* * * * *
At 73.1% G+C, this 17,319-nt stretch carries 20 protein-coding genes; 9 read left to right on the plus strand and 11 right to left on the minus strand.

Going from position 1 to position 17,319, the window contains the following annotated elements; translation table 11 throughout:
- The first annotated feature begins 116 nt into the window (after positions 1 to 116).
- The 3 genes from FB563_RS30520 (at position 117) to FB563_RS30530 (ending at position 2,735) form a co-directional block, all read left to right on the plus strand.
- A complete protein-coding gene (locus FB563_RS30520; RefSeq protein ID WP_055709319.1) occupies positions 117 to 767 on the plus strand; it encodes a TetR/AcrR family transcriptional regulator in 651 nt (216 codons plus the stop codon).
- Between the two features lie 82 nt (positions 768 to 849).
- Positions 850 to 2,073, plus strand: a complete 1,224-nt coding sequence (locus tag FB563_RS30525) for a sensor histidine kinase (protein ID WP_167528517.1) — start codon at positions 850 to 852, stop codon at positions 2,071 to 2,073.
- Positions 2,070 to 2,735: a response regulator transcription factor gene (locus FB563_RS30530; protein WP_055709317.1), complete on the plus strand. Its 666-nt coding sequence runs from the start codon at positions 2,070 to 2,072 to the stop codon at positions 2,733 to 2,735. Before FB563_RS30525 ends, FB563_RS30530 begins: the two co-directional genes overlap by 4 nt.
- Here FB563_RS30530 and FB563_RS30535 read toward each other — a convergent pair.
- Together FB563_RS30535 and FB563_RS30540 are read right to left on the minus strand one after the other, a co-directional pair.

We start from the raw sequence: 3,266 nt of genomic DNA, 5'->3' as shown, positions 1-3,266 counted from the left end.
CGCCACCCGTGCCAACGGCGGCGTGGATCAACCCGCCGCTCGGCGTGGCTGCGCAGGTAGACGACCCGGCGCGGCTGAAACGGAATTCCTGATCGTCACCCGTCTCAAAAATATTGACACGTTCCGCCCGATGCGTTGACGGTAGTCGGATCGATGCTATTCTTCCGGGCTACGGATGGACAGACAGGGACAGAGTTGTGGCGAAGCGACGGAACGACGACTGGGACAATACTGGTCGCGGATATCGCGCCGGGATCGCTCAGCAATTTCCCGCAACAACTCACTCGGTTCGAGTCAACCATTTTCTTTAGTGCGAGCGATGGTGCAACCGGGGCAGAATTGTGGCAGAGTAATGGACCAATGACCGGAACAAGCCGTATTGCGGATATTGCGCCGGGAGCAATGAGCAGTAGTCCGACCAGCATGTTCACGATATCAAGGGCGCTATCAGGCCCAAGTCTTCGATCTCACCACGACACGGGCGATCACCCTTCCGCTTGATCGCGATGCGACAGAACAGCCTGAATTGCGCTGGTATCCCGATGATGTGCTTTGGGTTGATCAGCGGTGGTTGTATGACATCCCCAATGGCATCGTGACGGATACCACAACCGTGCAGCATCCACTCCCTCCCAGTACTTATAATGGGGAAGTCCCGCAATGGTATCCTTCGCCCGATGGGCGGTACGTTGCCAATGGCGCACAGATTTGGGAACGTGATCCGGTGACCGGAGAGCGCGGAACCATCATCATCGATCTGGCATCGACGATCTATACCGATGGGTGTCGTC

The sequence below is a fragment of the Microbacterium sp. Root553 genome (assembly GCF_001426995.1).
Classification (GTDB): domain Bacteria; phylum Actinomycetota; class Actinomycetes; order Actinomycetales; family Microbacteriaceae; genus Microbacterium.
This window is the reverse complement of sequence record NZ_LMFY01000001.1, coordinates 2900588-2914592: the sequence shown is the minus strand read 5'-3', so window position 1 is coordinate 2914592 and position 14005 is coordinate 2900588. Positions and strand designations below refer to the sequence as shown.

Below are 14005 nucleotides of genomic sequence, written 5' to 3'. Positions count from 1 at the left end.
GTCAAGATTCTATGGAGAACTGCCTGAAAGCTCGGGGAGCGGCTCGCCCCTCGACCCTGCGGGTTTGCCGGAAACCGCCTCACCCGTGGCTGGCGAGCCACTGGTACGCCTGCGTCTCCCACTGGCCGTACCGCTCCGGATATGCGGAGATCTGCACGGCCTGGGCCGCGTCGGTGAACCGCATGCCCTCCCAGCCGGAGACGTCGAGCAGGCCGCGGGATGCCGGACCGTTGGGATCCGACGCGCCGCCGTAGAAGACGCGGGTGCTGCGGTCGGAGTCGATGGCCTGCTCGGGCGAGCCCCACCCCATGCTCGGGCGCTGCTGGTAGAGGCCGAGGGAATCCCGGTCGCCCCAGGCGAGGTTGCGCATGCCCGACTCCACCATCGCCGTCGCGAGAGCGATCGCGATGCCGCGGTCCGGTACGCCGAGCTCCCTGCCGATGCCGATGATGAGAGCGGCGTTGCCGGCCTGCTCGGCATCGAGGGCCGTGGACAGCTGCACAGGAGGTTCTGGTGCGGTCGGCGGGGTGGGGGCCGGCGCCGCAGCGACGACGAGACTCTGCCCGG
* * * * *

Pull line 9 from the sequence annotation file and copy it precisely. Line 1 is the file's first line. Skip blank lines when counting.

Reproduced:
- Here FB563_RS30530 and FB563_RS30535 read toward each other — a convergent pair.